Mama Miti by Donna Jo Napoli; Illustrated by Kadir Nelson
September 13, 2010 in Books with Science Content, Books with Science Content, Books With Social Studies Content, character education, Elementary Educators, Fighting world poverty, Helping Girls and Women Around the World, multicultural books, Napoli Donna Jo, Picture Book, Preschool to 1st grade teachers, Research Ideas Tags: Donna Jo Napoli, green literacy, Kadir Nelson, Mama Miti, picture books about Africa, Wangari Maathai
Mama Miti by Donna Jo Napoli with illustrations by Caldecott Honor Winner, Kadir Nelson, is about the great Nobel Peace Prize winner, Wangari Muta Maathai, from Kenya. I have written about her on my blog before because this is one woman that I just REALLY admire, and I think her story is important to share with children. She helped Kenyan women and children by suggesting they plant trees and getting back in touch with nature. She educated herself and then went back to her country to show girls that they can too educate themselves and work for the common good. If anyone deserves a Nobel Peace Prize, it’s certainly Wangari.
This book is a little different than Seeds of Change by Jen Cullerton Johnson in that Mama Miti focuses mostly on how women came from all over Kenya to ask Wangari for help. Her advice was to plant certain types of trees to take care of the problems the women were having. If the woman complained of a lack of food, Wangari told her to plant a tree and gave her seeds. If the woman complained of the cattle being sick, Wangari told her to plant a certain type of tree with leaves that cure disease. Mama Miti shows how nature can really provide and make a difference, and how strong women can also take care of themselves–especially with a little guidance from someone as knowledgeable and loving as Wangari Maathai.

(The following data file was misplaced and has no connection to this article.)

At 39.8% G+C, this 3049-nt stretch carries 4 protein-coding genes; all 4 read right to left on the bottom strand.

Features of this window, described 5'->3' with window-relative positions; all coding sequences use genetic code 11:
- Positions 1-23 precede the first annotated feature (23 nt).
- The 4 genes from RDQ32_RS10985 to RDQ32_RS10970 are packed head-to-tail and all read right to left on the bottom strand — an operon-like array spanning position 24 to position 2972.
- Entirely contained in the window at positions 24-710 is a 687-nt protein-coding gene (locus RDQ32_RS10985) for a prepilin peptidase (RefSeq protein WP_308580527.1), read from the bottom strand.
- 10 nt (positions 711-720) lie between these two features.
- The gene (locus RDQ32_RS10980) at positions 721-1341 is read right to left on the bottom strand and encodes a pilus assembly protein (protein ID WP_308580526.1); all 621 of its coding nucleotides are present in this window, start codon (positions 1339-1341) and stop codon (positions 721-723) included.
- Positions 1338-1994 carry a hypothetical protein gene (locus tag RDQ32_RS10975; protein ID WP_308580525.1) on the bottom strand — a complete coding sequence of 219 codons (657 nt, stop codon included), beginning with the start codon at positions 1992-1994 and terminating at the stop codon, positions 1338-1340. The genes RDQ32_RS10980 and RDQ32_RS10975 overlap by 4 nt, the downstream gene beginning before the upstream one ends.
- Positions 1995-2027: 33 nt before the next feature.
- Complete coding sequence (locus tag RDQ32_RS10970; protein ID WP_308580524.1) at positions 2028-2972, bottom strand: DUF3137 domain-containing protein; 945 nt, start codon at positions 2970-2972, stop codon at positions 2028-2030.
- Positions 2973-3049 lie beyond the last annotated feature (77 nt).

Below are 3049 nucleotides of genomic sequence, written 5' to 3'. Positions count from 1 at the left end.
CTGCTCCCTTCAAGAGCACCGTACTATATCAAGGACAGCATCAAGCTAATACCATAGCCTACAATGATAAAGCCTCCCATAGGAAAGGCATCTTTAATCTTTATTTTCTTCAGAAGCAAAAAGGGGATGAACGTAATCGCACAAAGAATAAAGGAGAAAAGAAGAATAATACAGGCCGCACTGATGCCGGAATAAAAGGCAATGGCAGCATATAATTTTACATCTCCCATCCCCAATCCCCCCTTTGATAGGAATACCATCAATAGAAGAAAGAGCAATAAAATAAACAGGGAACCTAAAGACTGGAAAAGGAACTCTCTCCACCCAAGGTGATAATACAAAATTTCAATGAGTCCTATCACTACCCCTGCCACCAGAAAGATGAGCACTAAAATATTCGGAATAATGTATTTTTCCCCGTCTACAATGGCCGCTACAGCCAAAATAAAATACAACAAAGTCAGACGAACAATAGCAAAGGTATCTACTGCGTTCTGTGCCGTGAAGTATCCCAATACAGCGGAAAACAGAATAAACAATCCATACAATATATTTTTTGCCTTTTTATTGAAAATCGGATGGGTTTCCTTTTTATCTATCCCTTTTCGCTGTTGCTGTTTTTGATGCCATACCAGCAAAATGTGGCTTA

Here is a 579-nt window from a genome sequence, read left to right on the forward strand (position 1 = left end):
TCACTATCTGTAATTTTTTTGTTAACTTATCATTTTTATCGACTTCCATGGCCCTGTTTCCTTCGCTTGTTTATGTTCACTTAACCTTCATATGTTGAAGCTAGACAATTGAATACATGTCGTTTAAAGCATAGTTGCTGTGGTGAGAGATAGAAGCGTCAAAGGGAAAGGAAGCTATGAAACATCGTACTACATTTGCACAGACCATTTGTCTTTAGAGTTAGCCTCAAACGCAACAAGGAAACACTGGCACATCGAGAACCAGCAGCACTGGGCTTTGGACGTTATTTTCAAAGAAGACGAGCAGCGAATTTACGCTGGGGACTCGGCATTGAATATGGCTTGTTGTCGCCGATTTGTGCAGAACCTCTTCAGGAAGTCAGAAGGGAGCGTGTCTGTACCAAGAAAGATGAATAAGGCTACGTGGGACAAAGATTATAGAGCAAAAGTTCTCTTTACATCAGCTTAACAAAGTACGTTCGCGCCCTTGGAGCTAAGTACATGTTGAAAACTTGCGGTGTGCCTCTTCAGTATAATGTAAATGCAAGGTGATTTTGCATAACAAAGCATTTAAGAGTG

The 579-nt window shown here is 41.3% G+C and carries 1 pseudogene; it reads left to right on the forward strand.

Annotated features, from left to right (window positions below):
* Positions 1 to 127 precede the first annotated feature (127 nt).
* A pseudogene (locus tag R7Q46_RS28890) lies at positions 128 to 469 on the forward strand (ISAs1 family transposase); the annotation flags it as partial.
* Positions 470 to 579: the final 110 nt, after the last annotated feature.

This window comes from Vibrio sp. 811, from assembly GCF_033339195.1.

This book also has wonderful illustrations by Kadir Nelson and resources and author’s notes in the back as well as a glossary of Kikuyu terms, which are used throughout the book.
Why share Mama Miti with your students or children? Use this book to start a discussion about how people can take care of themselves and maybe with a little help–it reminds me of the organization, Heifer International. You can also talk about the importance of planting trees and taking care of nature as well as going green tips. This book can also bring up a history lesson about how much people used to rely on nature, crops, and so on in the past when there weren’t grocery stores to visit or farmers growing food for all of us. You can also use this book to teach about a strong and wonderful woman who can be a role model for young girls all around the world.